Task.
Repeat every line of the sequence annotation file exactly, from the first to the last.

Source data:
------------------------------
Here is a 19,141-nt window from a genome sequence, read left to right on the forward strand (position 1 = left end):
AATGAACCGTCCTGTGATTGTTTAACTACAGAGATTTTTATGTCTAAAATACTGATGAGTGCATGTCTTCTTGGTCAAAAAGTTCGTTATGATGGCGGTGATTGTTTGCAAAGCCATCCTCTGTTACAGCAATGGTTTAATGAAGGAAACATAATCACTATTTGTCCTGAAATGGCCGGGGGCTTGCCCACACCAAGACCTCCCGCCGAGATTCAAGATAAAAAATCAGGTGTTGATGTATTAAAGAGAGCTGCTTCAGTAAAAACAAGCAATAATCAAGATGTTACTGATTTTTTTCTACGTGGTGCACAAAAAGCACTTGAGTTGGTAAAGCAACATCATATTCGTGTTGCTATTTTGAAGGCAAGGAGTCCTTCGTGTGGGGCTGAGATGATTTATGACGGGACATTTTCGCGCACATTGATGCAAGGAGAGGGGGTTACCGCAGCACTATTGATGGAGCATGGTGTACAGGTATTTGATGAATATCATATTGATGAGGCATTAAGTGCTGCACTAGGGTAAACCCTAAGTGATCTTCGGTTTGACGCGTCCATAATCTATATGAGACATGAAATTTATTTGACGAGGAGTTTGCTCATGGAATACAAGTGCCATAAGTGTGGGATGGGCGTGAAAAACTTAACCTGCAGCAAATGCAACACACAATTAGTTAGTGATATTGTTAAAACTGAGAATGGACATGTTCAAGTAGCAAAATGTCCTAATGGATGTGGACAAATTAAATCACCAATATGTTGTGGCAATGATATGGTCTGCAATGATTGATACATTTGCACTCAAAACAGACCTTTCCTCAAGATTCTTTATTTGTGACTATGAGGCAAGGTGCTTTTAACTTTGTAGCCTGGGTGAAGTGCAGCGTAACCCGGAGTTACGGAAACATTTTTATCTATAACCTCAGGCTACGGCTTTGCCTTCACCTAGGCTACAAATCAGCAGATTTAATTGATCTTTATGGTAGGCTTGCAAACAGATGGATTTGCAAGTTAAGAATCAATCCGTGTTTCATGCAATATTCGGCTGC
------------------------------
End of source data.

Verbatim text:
Here is a 19,141-nt window from a genome sequence, read left to right on the forward strand (position 1 = left end):
AATGAACCGTCCTGTGATTGTTTAACTACAGAGATTTTTATGTCTAAAATACTGATGAGTGCATGTCTTCTTGGTCAAAAAGTTCGTTATGATGGCGGTGATTGTTTGCAAAGCCATCCTCTGTTACAGCAATGGTTTAATGAAGGAAACATAATCACTATTTGTCCTGAAATGGCCGGGGGCTTGCCCACACCAAGACCTCCCGCCGAGATTCAAGATAAAAAATCAGGTGTTGATGTATTAAAGAGAGCTGCTTCAGTAAAAACAAGCAATAATCAAGATGTTACTGATTTTTTTCTACGTGGTGCACAAAAAGCACTTGAGTTGGTAAAGCAACATCATATTCGTGTTGCTATTTTGAAGGCAAGGAGTCCTTCGTGTGGGGCTGAGATGATTTATGACGGGACATTTTCGCGCACATTGATGCAAGGAGAGGGGGTTACCGCAGCACTATTGATGGAGCATGGTGTACAGGTATTTGATGAATATCATATTGATGAGGCATTAAGTGCTGCACTAGGGTAAACCCTAAGTGATCTTCGGTTTGACGCGTCCATAATCTATATGAGACATGAAATTTATTTGACGAGGAGTTTGCTCATGGAATACAAGTGCCATAAGTGTGGGATGGGCGTGAAAAACTTAACCTGCAGCAAATGCAACACACAATTAGTTAGTGATATTGTTAAAACTGAGAATGGACATGTTCAAGTAGCAAAATGTCCTAATGGATGTGGACAAATTAAATCACCAATATGTTGTGGCAATGATATGGTCTGCAATGATTGATACATTTGCACTCAAAACAGACCTTTCCTCAAGATTCTTTATTTGTGACTATGAGGCAAGGTGCTTTTAACTTTGTAGCCTGGGTGAAGTGCAGCGTAACCCGGAGTTACGGAAACATTTTTATCTATAACCTCAGGCTACGGCTTTGCCTTCACCTAGGCTACAAATCAGCAGATTTAATTGATCTTTATGGTAGGCTTGCAAACAGATGGATTTGCAAGTTAAGAATCAATCCGTGTTTCATGCAATATTCGGCTGC